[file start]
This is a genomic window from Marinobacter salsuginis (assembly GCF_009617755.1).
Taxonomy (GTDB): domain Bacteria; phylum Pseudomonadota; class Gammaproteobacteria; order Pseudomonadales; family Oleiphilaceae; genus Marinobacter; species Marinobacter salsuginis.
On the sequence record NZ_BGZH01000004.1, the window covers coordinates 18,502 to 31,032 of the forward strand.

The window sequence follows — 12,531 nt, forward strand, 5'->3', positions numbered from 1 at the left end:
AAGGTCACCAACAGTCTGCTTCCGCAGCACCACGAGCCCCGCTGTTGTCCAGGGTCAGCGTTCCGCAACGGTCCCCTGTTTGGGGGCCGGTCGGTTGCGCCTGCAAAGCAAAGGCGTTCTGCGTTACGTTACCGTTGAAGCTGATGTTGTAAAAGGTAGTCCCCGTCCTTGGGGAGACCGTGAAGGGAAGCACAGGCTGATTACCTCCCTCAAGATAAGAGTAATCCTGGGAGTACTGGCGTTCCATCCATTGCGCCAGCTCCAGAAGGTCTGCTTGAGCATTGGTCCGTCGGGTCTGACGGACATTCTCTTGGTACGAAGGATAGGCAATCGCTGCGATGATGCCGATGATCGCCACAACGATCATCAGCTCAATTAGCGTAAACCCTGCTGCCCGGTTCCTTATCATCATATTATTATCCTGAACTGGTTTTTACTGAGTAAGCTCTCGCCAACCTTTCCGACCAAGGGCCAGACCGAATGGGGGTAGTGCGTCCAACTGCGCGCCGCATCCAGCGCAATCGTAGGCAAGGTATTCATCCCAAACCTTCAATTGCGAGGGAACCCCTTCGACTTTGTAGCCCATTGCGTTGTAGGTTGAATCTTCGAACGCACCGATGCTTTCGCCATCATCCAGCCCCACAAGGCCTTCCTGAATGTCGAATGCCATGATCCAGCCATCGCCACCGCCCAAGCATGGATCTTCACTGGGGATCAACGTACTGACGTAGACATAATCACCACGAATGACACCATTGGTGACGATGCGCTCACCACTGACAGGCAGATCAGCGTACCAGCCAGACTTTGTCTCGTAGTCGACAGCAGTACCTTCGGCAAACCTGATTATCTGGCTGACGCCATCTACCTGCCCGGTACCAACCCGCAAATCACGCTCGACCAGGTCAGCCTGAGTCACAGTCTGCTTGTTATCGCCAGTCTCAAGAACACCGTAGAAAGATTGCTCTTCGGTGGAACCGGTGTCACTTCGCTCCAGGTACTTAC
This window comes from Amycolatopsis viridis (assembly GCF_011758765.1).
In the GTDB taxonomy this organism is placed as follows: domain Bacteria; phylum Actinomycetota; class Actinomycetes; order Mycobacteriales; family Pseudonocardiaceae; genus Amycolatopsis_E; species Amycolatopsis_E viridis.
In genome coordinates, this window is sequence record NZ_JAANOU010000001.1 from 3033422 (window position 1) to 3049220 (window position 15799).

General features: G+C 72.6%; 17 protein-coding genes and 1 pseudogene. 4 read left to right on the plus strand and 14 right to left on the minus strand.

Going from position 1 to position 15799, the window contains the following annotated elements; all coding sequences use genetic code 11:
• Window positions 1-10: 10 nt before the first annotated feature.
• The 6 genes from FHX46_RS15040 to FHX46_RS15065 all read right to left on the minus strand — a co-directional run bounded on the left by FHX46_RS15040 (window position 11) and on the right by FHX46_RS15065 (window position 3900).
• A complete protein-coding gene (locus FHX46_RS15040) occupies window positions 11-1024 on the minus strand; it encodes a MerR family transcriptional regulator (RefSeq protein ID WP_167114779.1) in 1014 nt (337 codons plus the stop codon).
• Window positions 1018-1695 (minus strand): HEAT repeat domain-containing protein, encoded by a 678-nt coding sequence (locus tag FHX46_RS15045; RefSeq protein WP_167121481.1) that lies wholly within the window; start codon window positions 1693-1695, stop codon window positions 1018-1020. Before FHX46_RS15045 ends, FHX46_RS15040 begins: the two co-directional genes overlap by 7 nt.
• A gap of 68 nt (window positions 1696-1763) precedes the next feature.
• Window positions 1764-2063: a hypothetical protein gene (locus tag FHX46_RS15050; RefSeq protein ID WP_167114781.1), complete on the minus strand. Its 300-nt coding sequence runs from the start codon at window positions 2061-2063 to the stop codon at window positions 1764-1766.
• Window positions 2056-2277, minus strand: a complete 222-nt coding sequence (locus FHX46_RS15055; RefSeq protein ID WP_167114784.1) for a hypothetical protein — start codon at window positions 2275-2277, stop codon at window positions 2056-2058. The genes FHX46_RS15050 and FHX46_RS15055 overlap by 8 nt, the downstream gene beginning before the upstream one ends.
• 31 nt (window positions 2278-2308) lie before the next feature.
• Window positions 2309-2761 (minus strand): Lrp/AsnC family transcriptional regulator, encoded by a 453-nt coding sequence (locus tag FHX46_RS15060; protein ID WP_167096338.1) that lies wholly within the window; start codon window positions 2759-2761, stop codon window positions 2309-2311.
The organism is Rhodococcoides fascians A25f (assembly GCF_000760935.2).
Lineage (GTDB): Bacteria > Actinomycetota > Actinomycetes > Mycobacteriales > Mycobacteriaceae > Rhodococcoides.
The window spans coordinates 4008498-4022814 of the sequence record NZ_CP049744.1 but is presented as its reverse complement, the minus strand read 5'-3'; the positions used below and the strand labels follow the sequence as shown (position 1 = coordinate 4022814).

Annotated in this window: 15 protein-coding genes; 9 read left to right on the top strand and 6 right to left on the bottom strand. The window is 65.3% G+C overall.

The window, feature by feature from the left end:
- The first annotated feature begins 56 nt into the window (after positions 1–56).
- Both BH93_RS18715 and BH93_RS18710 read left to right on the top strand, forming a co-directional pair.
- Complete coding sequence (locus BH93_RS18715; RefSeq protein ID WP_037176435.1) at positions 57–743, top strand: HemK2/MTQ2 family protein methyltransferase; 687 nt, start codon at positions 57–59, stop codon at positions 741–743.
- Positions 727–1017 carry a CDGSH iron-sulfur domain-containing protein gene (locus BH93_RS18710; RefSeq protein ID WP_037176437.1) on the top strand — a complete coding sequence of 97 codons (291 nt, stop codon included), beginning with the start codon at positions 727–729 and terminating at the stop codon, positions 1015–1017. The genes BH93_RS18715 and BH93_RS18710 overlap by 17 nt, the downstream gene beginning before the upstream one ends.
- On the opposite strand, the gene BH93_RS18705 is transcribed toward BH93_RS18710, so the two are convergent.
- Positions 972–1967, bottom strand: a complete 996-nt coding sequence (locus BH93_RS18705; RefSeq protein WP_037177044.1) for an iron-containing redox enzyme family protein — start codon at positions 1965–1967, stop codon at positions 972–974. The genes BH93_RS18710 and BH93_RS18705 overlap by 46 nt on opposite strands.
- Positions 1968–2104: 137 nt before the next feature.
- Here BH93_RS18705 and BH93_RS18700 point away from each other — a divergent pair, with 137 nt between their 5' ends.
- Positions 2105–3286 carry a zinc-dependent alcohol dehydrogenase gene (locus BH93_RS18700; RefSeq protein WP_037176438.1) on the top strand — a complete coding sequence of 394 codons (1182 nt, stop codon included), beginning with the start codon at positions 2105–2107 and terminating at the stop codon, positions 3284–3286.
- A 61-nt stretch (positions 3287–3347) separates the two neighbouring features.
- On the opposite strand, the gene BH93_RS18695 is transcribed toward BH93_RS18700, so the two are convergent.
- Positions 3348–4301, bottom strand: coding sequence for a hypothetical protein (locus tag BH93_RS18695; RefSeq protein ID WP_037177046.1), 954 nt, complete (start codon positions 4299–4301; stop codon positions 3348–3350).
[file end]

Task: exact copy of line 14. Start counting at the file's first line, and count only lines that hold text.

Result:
• Window positions 1018-1695 (minus strand): HEAT repeat domain-containing protein, encoded by a 678-nt coding sequence (locus tag FHX46_RS15045; RefSeq protein WP_167121481.1) that lies wholly within the window; start codon window positions 1693-1695, stop codon window positions 1018-1020. Before FHX46_RS15045 ends, FHX46_RS15040 begins: the two co-directional genes overlap by 7 nt.